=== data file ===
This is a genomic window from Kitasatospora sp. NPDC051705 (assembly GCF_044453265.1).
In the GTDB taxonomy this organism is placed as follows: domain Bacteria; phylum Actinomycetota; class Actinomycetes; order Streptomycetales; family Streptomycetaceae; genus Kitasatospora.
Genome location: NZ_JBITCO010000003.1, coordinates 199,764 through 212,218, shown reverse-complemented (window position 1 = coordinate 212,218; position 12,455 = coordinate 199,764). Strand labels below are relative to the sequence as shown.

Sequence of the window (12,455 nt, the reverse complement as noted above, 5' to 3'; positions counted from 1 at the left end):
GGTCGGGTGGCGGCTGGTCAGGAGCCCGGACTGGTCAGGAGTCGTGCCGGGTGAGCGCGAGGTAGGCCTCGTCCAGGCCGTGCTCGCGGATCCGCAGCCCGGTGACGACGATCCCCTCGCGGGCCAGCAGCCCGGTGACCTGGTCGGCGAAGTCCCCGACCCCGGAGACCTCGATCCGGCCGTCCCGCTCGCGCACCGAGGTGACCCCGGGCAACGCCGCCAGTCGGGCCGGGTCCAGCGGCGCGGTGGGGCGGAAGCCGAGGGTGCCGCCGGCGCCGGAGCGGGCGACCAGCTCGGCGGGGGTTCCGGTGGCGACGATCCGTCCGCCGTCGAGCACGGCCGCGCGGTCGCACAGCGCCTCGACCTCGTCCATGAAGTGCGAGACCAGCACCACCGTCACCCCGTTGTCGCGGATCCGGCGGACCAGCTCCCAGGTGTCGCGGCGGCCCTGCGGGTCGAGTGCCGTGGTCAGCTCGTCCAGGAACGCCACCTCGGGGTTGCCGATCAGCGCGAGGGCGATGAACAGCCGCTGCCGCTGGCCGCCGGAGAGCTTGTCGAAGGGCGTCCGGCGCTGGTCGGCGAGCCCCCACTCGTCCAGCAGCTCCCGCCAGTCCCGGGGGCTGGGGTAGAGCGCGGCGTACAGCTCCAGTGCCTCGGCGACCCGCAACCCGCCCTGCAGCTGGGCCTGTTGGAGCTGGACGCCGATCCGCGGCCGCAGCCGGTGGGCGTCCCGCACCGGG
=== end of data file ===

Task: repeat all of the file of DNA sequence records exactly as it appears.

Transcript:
This is a genomic window from Kitasatospora sp. NPDC051705 (assembly GCF_044453265.1).
In the GTDB taxonomy this organism is placed as follows: domain Bacteria; phylum Actinomycetota; class Actinomycetes; order Streptomycetales; family Streptomycetaceae; genus Kitasatospora.
Genome location: NZ_JBITCO010000003.1, coordinates 199,764 through 212,218, shown reverse-complemented (window position 1 = coordinate 212,218; position 12,455 = coordinate 199,764). Strand labels below are relative to the sequence as shown.

Sequence of the window (12,455 nt, the reverse complement as noted above, 5' to 3'; positions counted from 1 at the left end):
GGTCGGGTGGCGGCTGGTCAGGAGCCCGGACTGGTCAGGAGTCGTGCCGGGTGAGCGCGAGGTAGGCCTCGTCCAGGCCGTGCTCGCGGATCCGCAGCCCGGTGACGACGATCCCCTCGCGGGCCAGCAGCCCGGTGACCTGGTCGGCGAAGTCCCCGACCCCGGAGACCTCGATCCGGCCGTCCCGCTCGCGCACCGAGGTGACCCCGGGCAACGCCGCCAGTCGGGCCGGGTCCAGCGGCGCGGTGGGGCGGAAGCCGAGGGTGCCGCCGGCGCCGGAGCGGGCGACCAGCTCGGCGGGGGTTCCGGTGGCGACGATCCGTCCGCCGTCGAGCACGGCCGCGCGGTCGCACAGCGCCTCGACCTCGTCCATGAAGTGCGAGACCAGCACCACCGTCACCCCGTTGTCGCGGATCCGGCGGACCAGCTCCCAGGTGTCGCGGCGGCCCTGCGGGTCGAGTGCCGTGGTCAGCTCGTCCAGGAACGCCACCTCGGGGTTGCCGATCAGCGCGAGGGCGATGAACAGCCGCTGCCGCTGGCCGCCGGAGAGCTTGTCGAAGGGCGTCCGGCGCTGGTCGGCGAGCCCCCACTCGTCCAGCAGCTCCCGCCAGTCCCGGGGGCTGGGGTAGAGCGCGGCGTACAGCTCCAGTGCCTCGGCGACCCGCAACCCGCCCTGCAGCTGGGCCTGTTGGAGCTGGACGCCGATCCGCGGCCGCAGCCGGTGGGCGTCCCGCACCGGG